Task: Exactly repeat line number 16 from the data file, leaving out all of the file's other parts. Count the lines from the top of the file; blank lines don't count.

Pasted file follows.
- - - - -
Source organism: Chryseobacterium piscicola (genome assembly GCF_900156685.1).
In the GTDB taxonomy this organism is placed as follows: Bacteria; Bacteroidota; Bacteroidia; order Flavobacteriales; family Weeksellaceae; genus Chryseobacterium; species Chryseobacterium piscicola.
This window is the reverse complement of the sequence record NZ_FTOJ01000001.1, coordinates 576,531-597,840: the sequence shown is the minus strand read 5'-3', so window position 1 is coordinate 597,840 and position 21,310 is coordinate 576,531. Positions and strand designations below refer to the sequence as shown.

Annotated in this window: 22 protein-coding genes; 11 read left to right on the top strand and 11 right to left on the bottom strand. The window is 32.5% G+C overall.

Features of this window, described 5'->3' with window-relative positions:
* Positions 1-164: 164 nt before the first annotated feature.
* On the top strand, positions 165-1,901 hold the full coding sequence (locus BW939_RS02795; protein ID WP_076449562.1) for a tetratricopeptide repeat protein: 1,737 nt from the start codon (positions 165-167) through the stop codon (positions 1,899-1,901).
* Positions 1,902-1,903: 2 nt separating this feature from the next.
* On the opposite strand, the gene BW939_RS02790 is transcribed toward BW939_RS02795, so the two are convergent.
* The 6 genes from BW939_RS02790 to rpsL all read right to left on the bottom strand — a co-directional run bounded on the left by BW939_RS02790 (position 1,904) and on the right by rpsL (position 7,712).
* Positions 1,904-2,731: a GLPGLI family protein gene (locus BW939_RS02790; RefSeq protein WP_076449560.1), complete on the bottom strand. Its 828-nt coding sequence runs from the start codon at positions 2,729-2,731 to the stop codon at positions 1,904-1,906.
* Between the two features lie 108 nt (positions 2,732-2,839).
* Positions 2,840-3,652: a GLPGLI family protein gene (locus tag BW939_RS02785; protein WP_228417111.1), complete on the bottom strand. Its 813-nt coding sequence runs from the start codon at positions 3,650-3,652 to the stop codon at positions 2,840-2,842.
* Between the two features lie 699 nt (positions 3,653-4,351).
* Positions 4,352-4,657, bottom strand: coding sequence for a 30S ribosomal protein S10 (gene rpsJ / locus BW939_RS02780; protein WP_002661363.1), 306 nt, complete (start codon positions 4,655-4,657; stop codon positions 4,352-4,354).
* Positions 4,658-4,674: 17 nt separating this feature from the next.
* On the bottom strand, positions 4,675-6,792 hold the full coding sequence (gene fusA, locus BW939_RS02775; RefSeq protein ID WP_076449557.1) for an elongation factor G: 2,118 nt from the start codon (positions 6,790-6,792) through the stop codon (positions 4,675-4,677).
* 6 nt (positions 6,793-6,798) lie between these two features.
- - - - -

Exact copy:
* Positions 4,658-4,674: 17 nt separating this feature from the next.